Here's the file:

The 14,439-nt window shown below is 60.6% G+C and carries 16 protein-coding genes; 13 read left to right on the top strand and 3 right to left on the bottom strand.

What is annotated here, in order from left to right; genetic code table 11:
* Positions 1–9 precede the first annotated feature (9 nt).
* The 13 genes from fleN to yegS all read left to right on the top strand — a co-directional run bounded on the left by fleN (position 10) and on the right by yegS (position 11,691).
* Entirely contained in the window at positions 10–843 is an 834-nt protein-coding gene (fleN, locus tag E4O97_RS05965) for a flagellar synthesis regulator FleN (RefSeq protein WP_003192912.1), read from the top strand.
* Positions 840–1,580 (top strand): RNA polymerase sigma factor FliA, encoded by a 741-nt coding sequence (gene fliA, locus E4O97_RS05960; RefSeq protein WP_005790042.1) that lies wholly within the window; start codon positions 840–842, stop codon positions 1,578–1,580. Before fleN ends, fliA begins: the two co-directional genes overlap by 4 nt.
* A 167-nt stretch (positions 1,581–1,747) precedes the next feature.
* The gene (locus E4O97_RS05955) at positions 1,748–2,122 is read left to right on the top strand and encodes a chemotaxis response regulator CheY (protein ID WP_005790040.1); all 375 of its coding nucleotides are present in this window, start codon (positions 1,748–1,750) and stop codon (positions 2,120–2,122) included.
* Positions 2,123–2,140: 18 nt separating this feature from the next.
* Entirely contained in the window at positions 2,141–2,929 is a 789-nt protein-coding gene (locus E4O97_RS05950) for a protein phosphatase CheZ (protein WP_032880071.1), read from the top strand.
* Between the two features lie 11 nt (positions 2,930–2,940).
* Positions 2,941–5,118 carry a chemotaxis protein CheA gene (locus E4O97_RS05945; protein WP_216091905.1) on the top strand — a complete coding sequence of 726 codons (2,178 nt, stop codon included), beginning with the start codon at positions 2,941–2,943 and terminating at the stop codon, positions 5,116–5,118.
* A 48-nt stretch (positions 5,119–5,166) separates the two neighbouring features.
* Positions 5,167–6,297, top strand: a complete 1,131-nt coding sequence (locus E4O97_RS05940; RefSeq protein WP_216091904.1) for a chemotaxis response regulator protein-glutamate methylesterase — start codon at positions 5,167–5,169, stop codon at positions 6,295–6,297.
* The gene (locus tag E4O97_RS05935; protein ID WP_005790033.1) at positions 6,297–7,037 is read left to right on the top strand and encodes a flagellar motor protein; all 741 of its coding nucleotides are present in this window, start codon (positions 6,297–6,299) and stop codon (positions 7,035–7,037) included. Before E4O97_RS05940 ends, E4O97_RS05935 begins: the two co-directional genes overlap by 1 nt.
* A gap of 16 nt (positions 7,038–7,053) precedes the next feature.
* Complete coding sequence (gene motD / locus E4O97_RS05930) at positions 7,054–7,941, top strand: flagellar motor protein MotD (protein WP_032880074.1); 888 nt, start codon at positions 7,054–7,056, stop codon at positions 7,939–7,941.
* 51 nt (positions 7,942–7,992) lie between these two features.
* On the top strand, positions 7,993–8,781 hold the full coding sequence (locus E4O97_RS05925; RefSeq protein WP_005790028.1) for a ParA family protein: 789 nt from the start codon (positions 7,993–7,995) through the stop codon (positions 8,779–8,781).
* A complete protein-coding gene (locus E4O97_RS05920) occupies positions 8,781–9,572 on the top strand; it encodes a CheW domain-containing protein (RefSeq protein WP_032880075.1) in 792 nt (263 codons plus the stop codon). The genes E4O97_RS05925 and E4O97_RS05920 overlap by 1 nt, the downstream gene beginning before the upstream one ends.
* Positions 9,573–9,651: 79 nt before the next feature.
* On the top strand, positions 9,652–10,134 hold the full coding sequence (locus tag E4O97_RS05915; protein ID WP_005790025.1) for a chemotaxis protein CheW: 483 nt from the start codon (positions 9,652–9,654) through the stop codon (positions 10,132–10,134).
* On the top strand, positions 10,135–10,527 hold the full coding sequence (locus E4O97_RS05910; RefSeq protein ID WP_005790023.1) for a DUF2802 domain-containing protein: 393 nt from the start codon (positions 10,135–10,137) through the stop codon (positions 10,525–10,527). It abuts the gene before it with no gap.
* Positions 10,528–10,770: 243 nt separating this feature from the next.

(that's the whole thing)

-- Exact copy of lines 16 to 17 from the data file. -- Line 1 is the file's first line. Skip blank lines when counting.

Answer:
* A gap of 16 nt (positions 7,038–7,053) precedes the next feature.
* Complete coding sequence (gene motD / locus E4O97_RS05930) at positions 7,054–7,941, top strand: flagellar motor protein MotD (protein WP_032880074.1); 888 nt, start codon at positions 7,054–7,056, stop codon at positions 7,939–7,941.